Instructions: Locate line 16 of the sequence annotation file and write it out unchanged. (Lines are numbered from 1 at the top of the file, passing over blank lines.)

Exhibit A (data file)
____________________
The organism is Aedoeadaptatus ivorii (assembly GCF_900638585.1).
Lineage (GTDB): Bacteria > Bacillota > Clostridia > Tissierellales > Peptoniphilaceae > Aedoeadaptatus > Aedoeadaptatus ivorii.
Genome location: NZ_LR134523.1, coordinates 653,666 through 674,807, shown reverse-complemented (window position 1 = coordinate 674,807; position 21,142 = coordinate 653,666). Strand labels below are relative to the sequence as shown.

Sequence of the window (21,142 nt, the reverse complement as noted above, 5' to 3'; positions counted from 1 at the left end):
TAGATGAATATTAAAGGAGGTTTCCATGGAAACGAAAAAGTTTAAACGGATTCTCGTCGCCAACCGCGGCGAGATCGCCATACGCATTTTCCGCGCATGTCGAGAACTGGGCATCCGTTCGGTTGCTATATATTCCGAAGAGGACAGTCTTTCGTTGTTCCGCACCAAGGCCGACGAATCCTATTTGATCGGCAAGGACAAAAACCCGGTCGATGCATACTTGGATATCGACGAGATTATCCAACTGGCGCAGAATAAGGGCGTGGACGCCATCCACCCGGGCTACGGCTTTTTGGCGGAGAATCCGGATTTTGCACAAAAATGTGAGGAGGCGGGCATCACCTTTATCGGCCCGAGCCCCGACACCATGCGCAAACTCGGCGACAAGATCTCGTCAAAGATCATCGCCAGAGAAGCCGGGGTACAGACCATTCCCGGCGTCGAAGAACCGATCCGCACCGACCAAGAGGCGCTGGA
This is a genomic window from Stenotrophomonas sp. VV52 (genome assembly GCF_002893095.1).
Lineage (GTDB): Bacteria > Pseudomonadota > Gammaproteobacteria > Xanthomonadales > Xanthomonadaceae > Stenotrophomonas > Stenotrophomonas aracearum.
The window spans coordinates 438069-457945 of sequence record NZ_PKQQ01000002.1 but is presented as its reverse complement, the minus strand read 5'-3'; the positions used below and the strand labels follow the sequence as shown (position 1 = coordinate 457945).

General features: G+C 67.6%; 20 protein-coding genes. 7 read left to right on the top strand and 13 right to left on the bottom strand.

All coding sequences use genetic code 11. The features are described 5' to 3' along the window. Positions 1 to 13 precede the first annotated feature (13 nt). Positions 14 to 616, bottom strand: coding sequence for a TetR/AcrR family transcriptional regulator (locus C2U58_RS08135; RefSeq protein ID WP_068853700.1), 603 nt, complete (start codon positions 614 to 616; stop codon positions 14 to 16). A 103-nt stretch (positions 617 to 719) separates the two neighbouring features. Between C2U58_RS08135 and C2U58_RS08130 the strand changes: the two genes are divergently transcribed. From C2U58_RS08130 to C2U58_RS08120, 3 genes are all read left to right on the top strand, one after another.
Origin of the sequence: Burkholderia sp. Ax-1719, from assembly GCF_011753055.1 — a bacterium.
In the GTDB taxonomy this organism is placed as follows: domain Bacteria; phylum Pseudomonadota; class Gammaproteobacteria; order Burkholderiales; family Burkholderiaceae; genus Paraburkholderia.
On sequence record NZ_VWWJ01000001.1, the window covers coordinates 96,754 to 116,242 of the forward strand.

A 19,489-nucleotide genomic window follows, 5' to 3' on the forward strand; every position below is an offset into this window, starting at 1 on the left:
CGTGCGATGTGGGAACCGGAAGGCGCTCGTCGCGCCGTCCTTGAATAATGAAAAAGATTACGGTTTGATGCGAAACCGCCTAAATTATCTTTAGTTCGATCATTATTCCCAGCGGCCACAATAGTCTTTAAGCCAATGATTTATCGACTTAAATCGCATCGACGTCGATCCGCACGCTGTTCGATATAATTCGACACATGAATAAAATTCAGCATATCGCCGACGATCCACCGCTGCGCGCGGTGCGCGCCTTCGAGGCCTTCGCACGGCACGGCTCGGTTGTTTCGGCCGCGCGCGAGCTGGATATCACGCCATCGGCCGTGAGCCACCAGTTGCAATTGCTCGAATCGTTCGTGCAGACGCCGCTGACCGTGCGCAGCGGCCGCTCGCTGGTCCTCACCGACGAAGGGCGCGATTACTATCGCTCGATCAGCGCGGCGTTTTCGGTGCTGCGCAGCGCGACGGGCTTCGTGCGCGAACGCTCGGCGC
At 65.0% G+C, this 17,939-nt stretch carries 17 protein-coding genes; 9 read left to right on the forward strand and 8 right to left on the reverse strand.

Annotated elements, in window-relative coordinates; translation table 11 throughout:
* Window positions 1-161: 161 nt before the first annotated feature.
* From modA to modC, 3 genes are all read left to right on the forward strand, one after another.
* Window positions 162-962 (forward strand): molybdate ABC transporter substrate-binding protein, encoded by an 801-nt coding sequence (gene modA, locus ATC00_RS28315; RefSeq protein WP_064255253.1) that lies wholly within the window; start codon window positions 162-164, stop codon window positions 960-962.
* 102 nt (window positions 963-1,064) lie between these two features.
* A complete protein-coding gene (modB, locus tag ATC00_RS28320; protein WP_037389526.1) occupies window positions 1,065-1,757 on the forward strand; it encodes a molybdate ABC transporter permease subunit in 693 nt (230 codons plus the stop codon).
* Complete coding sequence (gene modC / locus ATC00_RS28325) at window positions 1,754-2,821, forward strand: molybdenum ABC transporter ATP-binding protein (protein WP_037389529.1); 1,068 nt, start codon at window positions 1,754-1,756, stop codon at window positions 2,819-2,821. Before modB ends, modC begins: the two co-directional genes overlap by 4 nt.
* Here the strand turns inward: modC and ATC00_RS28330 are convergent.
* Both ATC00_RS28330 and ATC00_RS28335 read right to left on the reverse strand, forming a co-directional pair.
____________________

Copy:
At 65.0% G+C, this 17,939-nt stretch carries 17 protein-coding genes; 9 read left to right on the forward strand and 8 right to left on the reverse strand.